The Eight-Angle Pose, also known as Astavakrasana, focuses on building strength in your arms and wrists. This is a great position once you’ve mastered the Standing Forward Bend Pose, Bound Angle Pose, Four Limbed Staff Pose, and Extended Side Angle Pose.
|Known as:||Eight-Angle Pose, Astavakrasana, Ashtavakrasana|
|Type:||Arm balance, forward bend, twist|
|Total time:||30 to 60 seconds|
Toes/feet (Padayoragrai or Padayoragre)
|Chakra:||Manipura Chakra, Swadhisthana Chakra|
|Counterpose:||Child’s Pose (Balasana)|
|Preparatory poses:||Uttanasana, Kapotasana, Chaturanga Dandasana, Baddha Konasana, Utthita Parsva Konasana, Eka Pada Utkatasana, Upavistha Konasana|
|Follow-up poses:||Bhujapidasana (Shoulder pressing posture), Dwi Pada Bhujasana|
|Contraindications:||Wrist, elbow, or shoulder injury, High Blood Pressure, Heart Ailments, Pregnant Women|
Meaning + Origin
The Astavakrasana is derived from the Sanskrit name, which is made up of three words — Asta (or ashta) + Vakra + Asana:
- “Asta or ashta” = “eight”
- “Vakra” = “bent or curved”
- “Asana” = “pose or posture”
Astavakrasana is achieved by bending your body in eight different areas or angles; One in your chest, one in your neck, one in your each hand, one in your each leg and each knee, hence its name Astavakrasana or Eight-Angle Pose.
According to Hindu mythology, there was a sage who was the spiritual teacher of King Janak of Mithila. When the sage was in his mother’s womb, he learned everything about the Vedas from his father.
One day his father, Kahoda was reciting the Vedas and tried many mistakes in doing so. As for his mistakes, the unborn sage could not help but laugh. This enraged his father due to which he had to curse his son that he would be born with crippled body in eight regions.
Thus, when he was born he had a folded body around his chest, neck, legs, arms and knees. For this he was named Ashtavakra. The Ashtavakrasana is also obtained by bending the body like his body, hence it is named after him.
Sage Ashtavakra was crippled but led a successful spiritual life and guided King Janak during his reign. His life is a perfect example that physical disability can be ignored if you have strong will and spirit.
The pose, despite being a challenging pose, provides similar benefits to the practitioner by engaging the soul to achieve mental stability. This yoga posture also allows the yogi to appreciate his inner strength.
Benefits of Eight-Angle Pose (Astavakrasana)
Common yoga exercises of advanced pose are done to improve the strength, flexibility and stamina of the body. But the same advanced postures can be practiced to bring balance and stability not only with the physical body, but also with the mental.
The pose stimulates the Manipura and Swadhisthana Chakras. The activation of these chakras helps to foster confidence and creative skills. It energizes the body and increases the standard of living.
However, the physical and mental benefits derived from the practice of Ashtavakrasana (Eight-Angle Pose) are listed below:
- Physical Benefits:
- Strengthens wrists, elbows, arms and shoulders, chest, hips, knees, ankles and spine
- Stretches the arm muscles, diaphragm, back muscles, abdominal, core muscles, psoas, pelvic floor muscles, gluteus, hamstrings, quadriceps and calves
- Builds overall stamina
- Massages the internal organs and toned the abdomen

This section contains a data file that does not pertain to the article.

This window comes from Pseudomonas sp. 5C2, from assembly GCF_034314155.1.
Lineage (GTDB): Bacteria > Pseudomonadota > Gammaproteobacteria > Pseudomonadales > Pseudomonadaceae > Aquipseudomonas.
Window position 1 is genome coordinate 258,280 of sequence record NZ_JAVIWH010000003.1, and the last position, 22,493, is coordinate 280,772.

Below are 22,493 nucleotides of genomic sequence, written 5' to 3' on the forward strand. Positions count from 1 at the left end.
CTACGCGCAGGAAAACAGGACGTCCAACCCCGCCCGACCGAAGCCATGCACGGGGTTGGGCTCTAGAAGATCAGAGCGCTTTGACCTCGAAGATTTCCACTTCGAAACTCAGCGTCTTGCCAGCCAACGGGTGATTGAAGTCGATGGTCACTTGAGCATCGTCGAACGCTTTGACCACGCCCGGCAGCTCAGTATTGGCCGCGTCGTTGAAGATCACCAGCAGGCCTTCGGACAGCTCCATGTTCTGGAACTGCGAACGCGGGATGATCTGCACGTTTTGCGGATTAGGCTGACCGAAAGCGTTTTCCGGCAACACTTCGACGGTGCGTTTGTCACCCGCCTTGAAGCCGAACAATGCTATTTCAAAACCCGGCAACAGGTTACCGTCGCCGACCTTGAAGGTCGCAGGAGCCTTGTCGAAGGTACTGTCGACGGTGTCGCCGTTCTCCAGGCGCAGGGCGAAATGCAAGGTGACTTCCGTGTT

- Improves sexual health, thereby improving the efficiency of the reproductive system
- Mental Benefits:
- Reduces stress
- Improves focus
- Increased mental stability
Eight-Angle Pose (Astavakrasana) Practice Guide
Eight-Angle Pose (Astavakrasana) combines the components of a twist and an arm balance, as in Bhujapidasana (Shoulder-pressing pose), the place where the feet are wrapped around the hands, that place forms the bandha.
Look for ways to increase the twist in this pose. For example, notice how your leg on top of the hand rests its foot under the opposite ankle. Pull up with the top leg to draw your pelvis and lower body deeper into the twist. Then, with the other hand, press down with your arm and straighten your elbow of the free arm (the arm that doesn’t have legs around it). It rotates your shoulders and upper body away from your pelvis and deepens into your twist.
Look at the muscles that generate these movements and specifically engage them. For example, contract your hip abductors on the upper leg to pull your lower body deeper into the twist. Activate the triceps of the arm you’re trying to straighten to twist the shoulders and chest. Learn how to isolate these muscles and see how engaging them improves posture. Conversely, see how this and other yoga postures can be used to increase your awareness of specific muscle groups.
In addition to the twist, a lock is formed where the foot wraps around the arm. Trying to straighten the elbow, squeeze the hand from the thighs. Then try to stretch the knees. Watch how the lower leg presses into the forearm, straightening the elbow, creating a counterforce for the triceps. These opposing actions form a bond and stabilize the currency. This shifts the effort of the posture to the bones and ligaments rather than the muscles.
Step-by-step Instruction to Eight-Angle Pose (Astavakrasana)
Prepare your torso with Marichyasana III (Marichi’s pose III). This not only stretches your torso, but also lengthens the abductor muscles on the sides of your hips (tensor fascia lata and gluteus medius). Use poses such as the bent-knee version of Supta Padangusthasana (Reclining hand-to-big-toe Pose) to stretch your gluteus maximus and hamstrings. This allows you to raise your leg over your shoulder in the final pose. You can also use Kurmasana (Turtle Pose).